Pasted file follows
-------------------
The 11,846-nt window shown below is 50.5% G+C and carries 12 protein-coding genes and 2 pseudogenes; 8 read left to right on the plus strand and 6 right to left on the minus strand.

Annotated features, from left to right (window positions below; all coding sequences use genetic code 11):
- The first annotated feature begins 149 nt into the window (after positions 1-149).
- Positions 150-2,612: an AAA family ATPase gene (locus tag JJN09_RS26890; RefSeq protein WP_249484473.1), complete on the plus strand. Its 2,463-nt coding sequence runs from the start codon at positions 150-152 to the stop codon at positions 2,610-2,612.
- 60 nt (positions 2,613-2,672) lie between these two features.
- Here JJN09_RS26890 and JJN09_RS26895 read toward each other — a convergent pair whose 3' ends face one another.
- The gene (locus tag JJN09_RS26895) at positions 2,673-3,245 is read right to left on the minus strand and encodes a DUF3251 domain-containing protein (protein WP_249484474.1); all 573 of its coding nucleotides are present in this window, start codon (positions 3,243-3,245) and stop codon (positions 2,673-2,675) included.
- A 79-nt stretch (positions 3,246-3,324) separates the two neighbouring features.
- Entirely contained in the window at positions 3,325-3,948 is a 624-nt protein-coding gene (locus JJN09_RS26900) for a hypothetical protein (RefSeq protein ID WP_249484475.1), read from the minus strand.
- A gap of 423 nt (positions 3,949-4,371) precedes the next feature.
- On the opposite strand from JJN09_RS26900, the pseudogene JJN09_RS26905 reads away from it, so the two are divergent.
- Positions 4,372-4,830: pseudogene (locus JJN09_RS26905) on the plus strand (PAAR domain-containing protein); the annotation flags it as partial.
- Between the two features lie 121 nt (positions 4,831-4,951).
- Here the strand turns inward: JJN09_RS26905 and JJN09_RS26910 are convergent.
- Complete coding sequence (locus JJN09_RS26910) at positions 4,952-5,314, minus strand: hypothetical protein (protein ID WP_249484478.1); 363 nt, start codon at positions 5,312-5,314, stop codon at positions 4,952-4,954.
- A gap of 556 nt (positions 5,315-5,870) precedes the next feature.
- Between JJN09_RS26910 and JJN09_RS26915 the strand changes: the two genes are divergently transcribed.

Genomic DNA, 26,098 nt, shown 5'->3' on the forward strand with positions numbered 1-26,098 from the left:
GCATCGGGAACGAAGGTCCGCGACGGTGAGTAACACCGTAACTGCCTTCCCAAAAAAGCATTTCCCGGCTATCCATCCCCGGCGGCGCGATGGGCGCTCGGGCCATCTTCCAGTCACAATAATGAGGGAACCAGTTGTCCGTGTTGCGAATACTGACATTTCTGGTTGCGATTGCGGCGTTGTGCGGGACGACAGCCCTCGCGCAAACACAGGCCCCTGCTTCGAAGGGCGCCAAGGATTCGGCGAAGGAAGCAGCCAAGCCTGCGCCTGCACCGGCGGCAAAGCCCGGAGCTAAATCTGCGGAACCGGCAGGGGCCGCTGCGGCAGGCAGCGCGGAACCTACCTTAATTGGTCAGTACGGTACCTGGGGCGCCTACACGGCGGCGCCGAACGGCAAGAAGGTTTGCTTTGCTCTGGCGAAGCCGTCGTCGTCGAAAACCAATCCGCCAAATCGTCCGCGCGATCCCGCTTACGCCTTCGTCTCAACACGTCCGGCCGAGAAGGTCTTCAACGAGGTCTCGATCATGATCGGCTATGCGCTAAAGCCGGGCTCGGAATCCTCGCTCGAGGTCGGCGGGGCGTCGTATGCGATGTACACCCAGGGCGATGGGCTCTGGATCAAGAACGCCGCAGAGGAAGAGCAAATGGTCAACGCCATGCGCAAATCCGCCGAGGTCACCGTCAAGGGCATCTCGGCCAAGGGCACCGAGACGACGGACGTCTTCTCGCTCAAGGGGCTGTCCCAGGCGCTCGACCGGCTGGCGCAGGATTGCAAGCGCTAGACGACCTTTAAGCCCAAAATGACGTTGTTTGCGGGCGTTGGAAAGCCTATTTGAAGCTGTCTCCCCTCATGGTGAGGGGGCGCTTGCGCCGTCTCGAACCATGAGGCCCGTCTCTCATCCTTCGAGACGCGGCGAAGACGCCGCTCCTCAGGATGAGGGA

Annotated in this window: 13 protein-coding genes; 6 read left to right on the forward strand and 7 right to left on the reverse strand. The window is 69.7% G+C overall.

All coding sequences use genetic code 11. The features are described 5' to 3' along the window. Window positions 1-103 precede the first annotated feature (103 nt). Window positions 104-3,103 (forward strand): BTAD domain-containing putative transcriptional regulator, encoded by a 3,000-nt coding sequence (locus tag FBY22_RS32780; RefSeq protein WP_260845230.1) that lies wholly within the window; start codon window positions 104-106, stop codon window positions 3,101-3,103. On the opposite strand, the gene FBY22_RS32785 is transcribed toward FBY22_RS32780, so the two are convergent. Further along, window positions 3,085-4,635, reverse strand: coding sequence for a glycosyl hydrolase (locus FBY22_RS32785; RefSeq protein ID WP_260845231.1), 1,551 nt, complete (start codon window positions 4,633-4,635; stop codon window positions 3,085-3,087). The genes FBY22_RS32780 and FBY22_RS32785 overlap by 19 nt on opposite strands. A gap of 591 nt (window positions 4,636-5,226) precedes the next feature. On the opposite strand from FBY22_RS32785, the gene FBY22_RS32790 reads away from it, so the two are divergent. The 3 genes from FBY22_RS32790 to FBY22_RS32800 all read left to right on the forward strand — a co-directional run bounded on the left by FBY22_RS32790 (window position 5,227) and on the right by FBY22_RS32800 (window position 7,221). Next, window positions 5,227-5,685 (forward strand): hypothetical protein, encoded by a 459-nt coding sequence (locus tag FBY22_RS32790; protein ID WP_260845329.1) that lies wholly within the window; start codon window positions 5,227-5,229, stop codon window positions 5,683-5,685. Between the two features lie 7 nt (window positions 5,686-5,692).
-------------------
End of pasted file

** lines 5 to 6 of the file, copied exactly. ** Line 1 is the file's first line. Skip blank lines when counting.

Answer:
- 60 nt (positions 2,613-2,672) lie between these two features.
- Here JJN09_RS26890 and JJN09_RS26895 read toward each other — a convergent pair whose 3' ends face one another.